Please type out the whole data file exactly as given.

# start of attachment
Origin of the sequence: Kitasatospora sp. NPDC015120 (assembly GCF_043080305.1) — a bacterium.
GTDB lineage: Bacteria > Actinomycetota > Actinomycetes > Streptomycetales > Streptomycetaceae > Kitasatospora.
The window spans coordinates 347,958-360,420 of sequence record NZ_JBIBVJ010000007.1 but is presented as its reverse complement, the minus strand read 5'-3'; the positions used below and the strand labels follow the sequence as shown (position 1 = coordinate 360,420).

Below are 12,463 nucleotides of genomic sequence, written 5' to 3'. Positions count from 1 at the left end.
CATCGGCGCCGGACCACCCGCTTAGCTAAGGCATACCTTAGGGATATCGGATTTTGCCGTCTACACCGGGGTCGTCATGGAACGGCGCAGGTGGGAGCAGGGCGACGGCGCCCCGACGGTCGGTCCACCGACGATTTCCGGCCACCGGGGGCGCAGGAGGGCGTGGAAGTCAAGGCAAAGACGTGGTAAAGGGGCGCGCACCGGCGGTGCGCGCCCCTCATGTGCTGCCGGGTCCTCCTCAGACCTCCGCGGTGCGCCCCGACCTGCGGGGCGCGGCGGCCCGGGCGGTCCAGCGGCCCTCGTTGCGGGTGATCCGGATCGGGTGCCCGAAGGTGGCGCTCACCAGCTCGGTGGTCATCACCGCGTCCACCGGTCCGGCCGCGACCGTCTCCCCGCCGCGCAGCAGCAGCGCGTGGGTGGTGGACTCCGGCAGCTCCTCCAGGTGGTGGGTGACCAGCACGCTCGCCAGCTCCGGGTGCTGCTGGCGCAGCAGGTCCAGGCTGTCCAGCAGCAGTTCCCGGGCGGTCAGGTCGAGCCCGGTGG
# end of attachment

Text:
Origin of the sequence: Kitasatospora sp. NPDC015120 (assembly GCF_043080305.1) — a bacterium.
GTDB lineage: Bacteria > Actinomycetota > Actinomycetes > Streptomycetales > Streptomycetaceae > Kitasatospora.
The window spans coordinates 347,958-360,420 of sequence record NZ_JBIBVJ010000007.1 but is presented as its reverse complement, the minus strand read 5'-3'; the positions used below and the strand labels follow the sequence as shown (position 1 = coordinate 360,420).

Below are 12,463 nucleotides of genomic sequence, written 5' to 3'. Positions count from 1 at the left end.
CATCGGCGCCGGACCACCCGCTTAGCTAAGGCATACCTTAGGGATATCGGATTTTGCCGTCTACACCGGGGTCGTCATGGAACGGCGCAGGTGGGAGCAGGGCGACGGCGCCCCGACGGTCGGTCCACCGACGATTTCCGGCCACCGGGGGCGCAGGAGGGCGTGGAAGTCAAGGCAAAGACGTGGTAAAGGGGCGCGCACCGGCGGTGCGCGCCCCTCATGTGCTGCCGGGTCCTCCTCAGACCTCCGCGGTGCGCCCCGACCTGCGGGGCGCGGCGGCCCGGGCGGTCCAGCGGCCCTCGTTGCGGGTGATCCGGATCGGGTGCCCGAAGGTGGCGCTCACCAGCTCGGTGGTCATCACCGCGTCCACCGGTCCGGCCGCGACCGTCTCCCCGCCGCGCAGCAGCAGCGCGTGGGTGGTGGACTCCGGCAGCTCCTCCAGGTGGTGGGTGACCAGCACGCTCGCCAGCTCCGGGTGCTGCTGGCGCAGCAGGTCCAGGCTGTCCAGCAGCAGTTCCCGGGCGGTCAGGTCGAGCCCGGTGG